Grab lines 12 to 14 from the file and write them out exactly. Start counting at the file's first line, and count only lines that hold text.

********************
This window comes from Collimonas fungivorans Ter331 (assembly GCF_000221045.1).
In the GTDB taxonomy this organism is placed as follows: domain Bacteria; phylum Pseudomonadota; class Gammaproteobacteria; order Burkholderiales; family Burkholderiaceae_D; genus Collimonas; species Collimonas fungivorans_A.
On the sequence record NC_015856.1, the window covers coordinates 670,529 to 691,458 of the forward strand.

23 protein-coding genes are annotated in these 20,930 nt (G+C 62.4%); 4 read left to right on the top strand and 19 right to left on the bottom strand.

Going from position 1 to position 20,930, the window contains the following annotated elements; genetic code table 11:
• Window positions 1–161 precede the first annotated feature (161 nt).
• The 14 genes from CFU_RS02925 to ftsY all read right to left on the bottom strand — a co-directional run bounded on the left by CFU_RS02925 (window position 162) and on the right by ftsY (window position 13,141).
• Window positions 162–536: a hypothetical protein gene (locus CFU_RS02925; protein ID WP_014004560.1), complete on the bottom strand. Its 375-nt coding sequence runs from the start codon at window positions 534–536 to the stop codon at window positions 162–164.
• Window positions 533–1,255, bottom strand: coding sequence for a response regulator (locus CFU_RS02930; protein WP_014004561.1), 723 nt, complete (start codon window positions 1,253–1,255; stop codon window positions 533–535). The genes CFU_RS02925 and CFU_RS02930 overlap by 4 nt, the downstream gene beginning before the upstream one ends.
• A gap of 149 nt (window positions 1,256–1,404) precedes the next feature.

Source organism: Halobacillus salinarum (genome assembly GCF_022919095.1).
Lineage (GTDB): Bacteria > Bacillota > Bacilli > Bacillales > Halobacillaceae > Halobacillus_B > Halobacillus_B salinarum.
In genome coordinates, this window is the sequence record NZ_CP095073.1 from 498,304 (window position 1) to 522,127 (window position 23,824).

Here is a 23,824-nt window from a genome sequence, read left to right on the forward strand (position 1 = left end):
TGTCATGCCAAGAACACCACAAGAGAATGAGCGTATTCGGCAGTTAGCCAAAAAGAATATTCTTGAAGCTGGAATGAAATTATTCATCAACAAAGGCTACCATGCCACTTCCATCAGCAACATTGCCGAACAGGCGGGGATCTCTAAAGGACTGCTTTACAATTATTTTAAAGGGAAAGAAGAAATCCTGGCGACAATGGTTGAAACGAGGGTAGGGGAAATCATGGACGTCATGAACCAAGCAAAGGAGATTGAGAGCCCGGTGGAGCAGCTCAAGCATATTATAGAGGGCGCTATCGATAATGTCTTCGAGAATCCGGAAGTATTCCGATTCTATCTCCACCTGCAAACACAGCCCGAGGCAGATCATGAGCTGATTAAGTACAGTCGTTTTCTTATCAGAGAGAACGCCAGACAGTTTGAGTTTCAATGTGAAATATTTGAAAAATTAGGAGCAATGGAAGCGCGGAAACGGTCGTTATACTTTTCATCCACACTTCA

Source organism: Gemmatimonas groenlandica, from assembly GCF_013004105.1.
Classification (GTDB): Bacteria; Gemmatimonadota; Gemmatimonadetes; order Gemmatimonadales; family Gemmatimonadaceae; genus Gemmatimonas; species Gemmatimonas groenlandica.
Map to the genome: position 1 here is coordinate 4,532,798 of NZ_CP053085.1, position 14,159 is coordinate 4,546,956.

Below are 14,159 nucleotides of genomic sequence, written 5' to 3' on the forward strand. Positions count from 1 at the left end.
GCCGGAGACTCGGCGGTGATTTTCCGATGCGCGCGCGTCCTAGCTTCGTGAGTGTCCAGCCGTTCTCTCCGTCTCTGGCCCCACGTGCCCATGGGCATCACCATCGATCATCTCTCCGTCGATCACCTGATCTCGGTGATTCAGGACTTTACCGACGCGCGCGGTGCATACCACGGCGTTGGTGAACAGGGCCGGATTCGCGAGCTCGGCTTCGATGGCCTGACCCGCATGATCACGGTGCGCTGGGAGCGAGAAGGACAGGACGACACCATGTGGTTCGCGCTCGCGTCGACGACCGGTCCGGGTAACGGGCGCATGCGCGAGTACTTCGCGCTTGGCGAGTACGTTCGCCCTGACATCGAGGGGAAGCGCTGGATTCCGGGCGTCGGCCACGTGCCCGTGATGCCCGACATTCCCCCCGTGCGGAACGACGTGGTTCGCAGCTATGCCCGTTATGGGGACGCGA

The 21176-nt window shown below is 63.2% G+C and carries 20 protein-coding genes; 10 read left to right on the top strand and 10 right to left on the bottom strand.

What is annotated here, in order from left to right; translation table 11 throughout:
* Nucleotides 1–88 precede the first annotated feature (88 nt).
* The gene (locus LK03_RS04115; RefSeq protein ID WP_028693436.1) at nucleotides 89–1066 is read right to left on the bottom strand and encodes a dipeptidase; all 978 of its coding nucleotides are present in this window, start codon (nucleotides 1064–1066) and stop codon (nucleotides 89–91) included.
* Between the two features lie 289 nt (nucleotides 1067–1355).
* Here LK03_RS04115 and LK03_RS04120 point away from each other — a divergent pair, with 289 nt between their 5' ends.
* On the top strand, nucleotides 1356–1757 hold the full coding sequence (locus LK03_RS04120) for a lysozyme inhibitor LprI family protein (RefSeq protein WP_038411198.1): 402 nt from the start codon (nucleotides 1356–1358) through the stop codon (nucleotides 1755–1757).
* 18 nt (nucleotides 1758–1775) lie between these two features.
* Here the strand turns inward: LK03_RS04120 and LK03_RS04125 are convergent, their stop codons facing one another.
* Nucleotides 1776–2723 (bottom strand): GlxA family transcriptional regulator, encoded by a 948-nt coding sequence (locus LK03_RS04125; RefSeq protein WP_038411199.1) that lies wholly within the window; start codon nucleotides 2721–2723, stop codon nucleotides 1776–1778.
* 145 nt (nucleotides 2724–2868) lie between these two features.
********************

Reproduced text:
Lineage (GTDB): Bacteria > Bacillota > Bacilli > Bacillales > Halobacillaceae > Halobacillus_B > Halobacillus_B salinarum.
In genome coordinates, this window is the sequence record NZ_CP095073.1 from 498,304 (window position 1) to 522,127 (window position 23,824).

Here is a 23,824-nt window from a genome sequence, read left to right on the forward strand (position 1 = left end):